What is Penetration Testing?
What is Penetration Testing?
The shortest definition of penetration testing is the set of testing activities to capture the targeted system or systems. Pentest is the abbreviated version of “penetration testing”.
The penetration testers simulate certain attacker profiles. The anonymous profile, which has no assigned access rights to the target systems, is generally used in all of the pentest engagements. In some cases a customer or personnel user profile with a certain level of application access righs is used in penetration testing engagements.
Penetration testing activities start with a basic network access, but they might continue with using the footholds obtained during the pentesting process to have deeper access into the target network or systems. In some engagements the penetration tester accesses to the target system or application with a low level of user access rights. In that case the penetration tester enumerates the target system to identify the local vulnerabilities or configuration weaknesses, than tries to escalate his/her privileges to the system administrator rights using them. Because, the ultimate goal of a pentest is usually to capture the system to the highest extent possible.
Technically, a pentest engagement ends after capturing the target system using a certain vulnerability. In that case, the pentest client would not be able to learn all (or most) of the vulnerabilites. For that reason in most penetration testing engagements the scope of work includes a vulnerability assessment of the targeted systems. Capturing a system and enumerating all (or most) of the vulnerabilities of the targeted system might contradict each other most of the time. Because, penetration testing with a capturing objective would require focusing on a certain vulnerability and technology and additional research for relevant technical matters. With a limited time budget and the time wasted with a comprehensive vulnerability assessment a penetration testing engagement might not advance to the highest level of capture as possible.
Penetration testing activities involves uploading attack tools to captured systems, unexpected requests to services which could result in loss of integrity and business interruptions. Those risks are inevitable, but can be lowered with appropriate test timing, good coordination with the system owners, backup of the critical data before testing and a skilled test team. When a vulnerability with available exploit is discovered management, approval must be obtained prior to the use of the exploit.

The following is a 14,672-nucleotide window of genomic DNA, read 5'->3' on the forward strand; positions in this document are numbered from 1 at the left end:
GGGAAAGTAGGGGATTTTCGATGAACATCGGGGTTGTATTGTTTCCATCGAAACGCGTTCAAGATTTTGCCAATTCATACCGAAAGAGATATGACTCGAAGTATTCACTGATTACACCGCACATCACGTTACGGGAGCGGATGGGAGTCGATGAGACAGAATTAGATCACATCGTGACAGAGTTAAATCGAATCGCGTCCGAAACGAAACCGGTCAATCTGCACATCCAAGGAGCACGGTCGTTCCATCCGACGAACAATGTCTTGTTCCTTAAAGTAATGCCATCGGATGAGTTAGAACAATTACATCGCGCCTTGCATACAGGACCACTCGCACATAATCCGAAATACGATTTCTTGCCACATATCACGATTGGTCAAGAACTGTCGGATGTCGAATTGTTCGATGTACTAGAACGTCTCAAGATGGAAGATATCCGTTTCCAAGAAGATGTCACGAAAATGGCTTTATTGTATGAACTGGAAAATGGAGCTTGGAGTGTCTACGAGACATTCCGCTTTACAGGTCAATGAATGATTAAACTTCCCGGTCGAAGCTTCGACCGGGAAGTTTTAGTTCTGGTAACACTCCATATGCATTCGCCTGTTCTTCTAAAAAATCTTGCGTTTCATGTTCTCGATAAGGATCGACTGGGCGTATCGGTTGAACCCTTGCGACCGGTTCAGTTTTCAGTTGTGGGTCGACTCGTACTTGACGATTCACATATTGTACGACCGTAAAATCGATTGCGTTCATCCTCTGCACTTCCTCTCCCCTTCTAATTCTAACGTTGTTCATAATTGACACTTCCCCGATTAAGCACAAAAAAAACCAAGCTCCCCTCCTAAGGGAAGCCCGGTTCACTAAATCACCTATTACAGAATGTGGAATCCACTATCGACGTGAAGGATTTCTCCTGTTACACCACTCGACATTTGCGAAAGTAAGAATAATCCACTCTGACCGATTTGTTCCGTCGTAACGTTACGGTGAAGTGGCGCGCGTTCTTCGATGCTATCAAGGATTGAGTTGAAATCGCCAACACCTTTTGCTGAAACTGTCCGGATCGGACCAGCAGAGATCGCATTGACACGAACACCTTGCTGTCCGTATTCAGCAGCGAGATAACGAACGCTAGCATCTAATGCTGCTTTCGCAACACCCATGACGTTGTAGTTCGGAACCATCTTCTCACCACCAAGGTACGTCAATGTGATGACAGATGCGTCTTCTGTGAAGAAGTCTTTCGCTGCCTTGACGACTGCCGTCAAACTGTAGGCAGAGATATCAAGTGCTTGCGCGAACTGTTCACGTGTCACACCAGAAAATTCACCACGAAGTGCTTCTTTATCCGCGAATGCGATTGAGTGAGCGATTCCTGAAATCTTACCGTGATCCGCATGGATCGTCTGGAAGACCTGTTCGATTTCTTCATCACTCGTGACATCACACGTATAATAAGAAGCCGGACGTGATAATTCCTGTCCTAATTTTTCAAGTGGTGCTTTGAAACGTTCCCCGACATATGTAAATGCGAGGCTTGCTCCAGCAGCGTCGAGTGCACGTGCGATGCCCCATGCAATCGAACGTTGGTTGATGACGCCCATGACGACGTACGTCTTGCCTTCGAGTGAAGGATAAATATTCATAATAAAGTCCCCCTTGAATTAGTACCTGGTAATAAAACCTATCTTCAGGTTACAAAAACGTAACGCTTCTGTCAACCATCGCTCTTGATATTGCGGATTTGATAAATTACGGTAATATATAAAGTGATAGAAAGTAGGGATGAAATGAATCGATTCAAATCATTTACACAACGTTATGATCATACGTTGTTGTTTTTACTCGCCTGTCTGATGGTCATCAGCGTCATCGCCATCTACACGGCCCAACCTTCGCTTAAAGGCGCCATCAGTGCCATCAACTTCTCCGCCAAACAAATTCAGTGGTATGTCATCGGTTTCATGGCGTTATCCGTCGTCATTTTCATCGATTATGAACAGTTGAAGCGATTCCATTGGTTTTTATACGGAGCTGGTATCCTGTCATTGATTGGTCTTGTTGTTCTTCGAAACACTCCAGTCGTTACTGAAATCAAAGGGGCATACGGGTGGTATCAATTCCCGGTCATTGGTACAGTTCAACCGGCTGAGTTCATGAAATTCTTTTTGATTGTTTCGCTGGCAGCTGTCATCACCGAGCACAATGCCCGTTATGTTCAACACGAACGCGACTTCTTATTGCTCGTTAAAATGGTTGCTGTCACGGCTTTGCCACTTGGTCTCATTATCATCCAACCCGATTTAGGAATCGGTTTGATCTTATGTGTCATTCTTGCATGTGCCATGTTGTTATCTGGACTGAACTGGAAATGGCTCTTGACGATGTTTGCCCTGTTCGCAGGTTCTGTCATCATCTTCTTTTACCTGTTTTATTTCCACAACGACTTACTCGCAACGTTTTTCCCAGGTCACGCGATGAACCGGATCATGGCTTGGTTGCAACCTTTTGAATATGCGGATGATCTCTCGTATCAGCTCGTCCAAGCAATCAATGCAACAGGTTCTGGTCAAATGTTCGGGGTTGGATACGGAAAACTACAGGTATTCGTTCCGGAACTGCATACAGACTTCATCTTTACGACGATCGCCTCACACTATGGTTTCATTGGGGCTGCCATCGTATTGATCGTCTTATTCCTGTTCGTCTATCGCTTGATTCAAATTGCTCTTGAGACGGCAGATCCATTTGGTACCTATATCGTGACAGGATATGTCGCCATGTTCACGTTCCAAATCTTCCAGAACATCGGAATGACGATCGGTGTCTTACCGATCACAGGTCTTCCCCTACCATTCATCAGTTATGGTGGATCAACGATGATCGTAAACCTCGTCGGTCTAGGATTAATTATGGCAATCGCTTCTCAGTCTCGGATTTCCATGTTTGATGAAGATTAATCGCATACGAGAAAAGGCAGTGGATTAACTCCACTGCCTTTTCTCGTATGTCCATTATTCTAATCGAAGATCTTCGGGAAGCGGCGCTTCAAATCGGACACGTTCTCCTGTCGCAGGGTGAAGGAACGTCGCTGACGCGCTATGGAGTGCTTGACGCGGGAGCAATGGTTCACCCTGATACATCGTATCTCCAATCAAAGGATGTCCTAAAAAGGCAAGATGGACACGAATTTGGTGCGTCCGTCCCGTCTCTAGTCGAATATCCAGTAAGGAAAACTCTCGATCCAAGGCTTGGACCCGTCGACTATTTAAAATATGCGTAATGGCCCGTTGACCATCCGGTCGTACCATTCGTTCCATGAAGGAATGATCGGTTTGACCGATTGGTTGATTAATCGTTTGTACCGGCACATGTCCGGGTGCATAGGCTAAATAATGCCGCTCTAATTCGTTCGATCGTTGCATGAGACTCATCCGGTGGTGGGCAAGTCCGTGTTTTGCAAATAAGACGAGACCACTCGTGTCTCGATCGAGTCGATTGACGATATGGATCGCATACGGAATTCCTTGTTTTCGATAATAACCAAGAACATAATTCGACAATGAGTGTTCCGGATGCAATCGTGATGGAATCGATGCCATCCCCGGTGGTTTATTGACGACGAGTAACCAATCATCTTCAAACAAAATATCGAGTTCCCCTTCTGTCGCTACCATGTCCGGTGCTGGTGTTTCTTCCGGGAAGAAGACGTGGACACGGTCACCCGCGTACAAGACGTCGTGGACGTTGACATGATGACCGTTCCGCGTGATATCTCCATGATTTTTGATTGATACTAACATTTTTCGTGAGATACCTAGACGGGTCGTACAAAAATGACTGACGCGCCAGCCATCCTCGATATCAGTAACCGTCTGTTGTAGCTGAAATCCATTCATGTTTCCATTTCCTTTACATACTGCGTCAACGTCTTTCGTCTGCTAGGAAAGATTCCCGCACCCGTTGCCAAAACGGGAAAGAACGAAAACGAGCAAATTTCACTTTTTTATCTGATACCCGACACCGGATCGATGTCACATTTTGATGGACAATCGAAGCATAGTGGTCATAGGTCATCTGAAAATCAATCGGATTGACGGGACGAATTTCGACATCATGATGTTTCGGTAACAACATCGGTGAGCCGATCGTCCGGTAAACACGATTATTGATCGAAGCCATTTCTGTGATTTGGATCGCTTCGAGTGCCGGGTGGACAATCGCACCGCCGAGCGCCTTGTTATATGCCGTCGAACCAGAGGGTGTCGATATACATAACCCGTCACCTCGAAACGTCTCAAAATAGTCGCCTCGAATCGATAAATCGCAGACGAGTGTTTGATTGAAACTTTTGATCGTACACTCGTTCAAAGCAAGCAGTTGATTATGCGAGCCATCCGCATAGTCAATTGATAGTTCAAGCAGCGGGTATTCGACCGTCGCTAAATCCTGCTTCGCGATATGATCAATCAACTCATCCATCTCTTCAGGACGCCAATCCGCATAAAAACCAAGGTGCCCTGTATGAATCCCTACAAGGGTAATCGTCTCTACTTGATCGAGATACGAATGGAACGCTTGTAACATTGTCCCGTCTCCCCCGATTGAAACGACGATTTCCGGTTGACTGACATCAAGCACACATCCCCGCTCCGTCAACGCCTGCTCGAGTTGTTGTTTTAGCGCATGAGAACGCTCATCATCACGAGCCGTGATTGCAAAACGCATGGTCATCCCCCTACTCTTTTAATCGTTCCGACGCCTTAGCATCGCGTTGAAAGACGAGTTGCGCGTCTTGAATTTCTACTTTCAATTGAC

How to Perform a Penetration Test
The first phase in a penetration test is information gathering. There are two main methods to gather information about a targeted network if it is accessible from the internet. One of them is the offline method. In the offline method the targeted network’s IP intervals and domain names are searched from whois databases and registries. Search engines are used to identify the web services available in the targeted domains. Personnel information is gathered from the search engines and social media if social engineering tests are in the scope of the penetration testing. Although not exactly an offline method forward and reverse DNS queries can be included in the offline information gathering phase.
The second method of information gathering is the online method. In this method the penetration tester starts touching the targeted systems to gather information. Thus the tester’s activities are noticable by the system owners at this phase of the penetration testing. With online queries and requests to the targeted systems a clearer picture of the target network can be obtained.
After information gathering phase service and user enumeration phases begin. In this phase the technologies supporting the discovered services, the producers of the technologies and the versions of the services are enumerated. Additionally the default users and other enumerables users for the certain services are identified at this phase.
Known vulnerabilities for the enumerated services are searched from the vulnerability databases. Most of the web services are custom services, thus a manual discovery for web vulnerabilities is required for most of the web services.
After the vulnerability search phase shared exploit codes are searched or the development of custom exploits are considered. As mentioned above exploits can only be tried after management approval since we might face loss of integrity and availability risks.
The default user passwords are tried for the enumerated default users. For other enumerated users the password policy and feasibility of the password bruteforce attacks are considered before trying passwords. Tight password policies might result in denial of service in case of a bruteforce attacks, thus they must be implemented with extreme care.